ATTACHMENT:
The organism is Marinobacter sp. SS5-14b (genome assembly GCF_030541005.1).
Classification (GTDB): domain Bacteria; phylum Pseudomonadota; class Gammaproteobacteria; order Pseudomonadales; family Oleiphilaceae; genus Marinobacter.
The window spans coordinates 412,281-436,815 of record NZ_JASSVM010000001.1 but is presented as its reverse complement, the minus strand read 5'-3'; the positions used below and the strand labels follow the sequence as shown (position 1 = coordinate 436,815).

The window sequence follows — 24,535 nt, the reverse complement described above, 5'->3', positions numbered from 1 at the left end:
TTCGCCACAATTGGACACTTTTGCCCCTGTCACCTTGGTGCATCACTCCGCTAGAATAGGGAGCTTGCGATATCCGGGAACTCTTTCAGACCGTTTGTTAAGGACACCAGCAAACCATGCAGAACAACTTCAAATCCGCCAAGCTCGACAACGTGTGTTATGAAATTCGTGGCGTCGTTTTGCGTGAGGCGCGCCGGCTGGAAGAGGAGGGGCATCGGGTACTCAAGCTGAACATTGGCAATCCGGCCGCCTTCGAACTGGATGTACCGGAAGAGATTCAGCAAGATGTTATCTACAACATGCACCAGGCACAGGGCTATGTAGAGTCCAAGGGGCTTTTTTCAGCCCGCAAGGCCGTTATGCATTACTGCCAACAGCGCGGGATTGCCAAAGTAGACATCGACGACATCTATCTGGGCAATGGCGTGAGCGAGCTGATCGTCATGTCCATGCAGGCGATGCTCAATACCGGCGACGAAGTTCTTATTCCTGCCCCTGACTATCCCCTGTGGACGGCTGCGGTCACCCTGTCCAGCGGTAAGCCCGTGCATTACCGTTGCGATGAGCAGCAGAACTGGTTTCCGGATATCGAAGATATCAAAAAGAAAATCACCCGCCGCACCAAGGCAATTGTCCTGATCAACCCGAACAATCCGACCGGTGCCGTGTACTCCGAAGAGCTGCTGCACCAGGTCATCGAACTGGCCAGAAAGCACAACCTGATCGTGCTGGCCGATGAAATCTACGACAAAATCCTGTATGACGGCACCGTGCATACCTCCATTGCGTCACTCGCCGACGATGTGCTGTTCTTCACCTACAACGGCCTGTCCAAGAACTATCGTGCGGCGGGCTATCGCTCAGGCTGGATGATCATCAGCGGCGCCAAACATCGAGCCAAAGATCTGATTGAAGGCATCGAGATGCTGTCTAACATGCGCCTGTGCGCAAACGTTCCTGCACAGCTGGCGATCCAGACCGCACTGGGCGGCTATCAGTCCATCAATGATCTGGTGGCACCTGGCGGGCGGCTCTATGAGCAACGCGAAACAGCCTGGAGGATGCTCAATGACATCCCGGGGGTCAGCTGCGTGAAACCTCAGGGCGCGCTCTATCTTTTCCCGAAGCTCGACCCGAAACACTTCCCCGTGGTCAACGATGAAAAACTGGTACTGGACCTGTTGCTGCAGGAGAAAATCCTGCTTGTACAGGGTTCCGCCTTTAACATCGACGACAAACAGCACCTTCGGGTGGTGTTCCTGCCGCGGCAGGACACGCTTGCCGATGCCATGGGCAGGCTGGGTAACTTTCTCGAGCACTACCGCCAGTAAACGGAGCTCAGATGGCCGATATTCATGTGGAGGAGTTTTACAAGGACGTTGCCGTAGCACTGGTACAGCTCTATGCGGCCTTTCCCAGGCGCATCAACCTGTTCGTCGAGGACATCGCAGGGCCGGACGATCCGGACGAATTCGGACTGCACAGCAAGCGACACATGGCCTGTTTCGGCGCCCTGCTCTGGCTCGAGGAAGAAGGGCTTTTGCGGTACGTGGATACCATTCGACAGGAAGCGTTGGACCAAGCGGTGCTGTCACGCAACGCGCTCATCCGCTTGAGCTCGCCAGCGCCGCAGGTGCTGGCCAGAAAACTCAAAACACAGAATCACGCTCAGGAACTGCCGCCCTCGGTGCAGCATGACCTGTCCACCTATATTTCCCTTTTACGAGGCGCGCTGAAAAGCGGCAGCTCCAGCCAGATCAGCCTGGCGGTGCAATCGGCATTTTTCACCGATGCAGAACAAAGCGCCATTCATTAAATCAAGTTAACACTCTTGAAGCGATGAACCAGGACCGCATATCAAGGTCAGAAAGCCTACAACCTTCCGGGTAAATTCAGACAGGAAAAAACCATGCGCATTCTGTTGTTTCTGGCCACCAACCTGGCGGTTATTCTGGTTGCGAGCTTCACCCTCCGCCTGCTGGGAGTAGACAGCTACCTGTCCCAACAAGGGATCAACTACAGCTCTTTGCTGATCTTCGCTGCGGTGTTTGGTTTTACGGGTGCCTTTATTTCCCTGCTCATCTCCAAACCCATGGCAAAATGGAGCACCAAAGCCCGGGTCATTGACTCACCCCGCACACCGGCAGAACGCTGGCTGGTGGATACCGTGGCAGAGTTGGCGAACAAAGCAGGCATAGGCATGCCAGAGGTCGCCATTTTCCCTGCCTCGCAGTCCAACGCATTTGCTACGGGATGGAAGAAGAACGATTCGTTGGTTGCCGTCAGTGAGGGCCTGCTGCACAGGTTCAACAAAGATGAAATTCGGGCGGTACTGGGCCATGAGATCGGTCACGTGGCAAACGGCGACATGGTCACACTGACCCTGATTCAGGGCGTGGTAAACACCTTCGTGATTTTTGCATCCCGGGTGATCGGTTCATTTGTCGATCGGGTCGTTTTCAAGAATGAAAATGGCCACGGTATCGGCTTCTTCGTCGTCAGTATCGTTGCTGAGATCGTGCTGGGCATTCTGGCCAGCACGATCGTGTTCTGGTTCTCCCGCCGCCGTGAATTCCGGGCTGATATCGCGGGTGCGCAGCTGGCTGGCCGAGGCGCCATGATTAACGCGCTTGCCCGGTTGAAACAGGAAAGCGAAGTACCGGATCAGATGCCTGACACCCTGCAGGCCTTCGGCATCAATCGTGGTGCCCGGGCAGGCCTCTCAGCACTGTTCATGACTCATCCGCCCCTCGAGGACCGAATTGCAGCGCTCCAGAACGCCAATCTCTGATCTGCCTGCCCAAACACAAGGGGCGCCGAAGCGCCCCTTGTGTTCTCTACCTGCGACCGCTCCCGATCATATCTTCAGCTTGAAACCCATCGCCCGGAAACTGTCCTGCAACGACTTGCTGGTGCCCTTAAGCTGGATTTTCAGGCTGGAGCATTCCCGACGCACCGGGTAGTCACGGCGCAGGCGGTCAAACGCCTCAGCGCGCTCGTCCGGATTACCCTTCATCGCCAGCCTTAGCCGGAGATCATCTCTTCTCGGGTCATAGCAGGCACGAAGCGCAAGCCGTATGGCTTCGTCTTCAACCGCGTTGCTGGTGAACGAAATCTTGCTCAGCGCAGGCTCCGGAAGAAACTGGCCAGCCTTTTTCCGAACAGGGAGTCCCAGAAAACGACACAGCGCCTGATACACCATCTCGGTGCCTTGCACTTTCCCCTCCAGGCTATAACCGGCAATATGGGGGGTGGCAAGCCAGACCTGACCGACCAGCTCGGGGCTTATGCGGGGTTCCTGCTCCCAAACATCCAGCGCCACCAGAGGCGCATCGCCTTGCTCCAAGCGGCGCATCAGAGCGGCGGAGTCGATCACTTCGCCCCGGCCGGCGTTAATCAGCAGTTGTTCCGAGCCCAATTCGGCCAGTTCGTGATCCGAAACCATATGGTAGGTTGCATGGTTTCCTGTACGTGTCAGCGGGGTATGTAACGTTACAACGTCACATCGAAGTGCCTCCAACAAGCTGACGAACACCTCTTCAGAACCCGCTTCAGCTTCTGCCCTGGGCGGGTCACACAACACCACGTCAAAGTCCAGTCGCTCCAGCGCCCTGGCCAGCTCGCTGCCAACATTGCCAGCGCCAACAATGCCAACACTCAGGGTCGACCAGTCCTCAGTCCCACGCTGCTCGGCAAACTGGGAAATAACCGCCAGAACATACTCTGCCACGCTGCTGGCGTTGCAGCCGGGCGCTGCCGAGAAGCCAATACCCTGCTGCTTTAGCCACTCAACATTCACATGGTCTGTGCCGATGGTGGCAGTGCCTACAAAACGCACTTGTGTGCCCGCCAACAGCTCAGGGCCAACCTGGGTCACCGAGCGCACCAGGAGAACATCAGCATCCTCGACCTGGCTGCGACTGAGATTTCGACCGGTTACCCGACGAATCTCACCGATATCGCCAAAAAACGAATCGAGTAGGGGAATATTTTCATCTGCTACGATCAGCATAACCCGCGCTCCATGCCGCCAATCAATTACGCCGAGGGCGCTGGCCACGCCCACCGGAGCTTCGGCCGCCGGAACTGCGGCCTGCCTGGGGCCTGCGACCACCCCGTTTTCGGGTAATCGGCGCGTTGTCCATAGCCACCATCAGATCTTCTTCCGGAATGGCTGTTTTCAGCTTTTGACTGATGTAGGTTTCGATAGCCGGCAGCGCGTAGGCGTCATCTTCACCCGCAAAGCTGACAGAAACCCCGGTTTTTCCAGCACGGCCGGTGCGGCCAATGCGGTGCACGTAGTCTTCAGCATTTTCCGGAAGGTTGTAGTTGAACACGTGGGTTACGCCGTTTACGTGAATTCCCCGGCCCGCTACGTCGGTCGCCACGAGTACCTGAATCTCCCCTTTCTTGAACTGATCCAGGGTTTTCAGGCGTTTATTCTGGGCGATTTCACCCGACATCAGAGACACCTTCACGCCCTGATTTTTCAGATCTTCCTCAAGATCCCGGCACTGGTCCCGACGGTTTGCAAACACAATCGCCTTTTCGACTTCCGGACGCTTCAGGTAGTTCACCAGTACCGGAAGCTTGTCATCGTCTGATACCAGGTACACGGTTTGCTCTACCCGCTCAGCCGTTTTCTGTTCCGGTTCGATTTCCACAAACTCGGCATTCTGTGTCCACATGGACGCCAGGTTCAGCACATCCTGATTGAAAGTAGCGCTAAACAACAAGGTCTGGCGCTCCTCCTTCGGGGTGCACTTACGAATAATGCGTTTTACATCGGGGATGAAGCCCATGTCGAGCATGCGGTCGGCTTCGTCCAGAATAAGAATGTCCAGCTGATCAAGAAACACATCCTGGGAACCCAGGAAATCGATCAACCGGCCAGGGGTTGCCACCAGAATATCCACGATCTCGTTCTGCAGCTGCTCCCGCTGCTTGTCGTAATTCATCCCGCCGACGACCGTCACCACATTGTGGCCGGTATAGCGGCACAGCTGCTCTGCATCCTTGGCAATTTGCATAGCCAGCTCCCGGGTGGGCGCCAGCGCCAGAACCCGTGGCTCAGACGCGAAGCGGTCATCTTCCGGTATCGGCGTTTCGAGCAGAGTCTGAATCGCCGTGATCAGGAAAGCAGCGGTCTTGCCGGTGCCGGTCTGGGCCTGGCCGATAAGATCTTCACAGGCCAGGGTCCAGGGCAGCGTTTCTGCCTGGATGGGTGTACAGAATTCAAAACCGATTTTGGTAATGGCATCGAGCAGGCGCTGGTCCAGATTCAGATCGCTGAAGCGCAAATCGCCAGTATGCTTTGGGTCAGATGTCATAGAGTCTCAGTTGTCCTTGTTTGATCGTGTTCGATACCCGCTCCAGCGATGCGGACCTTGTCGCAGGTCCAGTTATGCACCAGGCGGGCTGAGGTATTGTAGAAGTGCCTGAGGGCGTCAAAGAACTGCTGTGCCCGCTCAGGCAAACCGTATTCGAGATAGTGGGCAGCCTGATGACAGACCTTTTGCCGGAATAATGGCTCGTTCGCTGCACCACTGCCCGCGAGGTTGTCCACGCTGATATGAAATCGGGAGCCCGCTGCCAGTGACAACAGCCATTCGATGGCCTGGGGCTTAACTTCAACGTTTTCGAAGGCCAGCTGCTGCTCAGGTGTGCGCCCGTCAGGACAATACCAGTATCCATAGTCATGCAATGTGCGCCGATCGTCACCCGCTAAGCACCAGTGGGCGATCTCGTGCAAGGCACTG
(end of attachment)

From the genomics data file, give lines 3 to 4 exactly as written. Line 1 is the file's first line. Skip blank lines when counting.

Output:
The window spans coordinates 412,281-436,815 of record NZ_JASSVM010000001.1 but is presented as its reverse complement, the minus strand read 5'-3'; the positions used below and the strand labels follow the sequence as shown (position 1 = coordinate 436,815).

The window sequence follows — 24,535 nt, the reverse complement described above, 5'->3', positions numbered from 1 at the left end: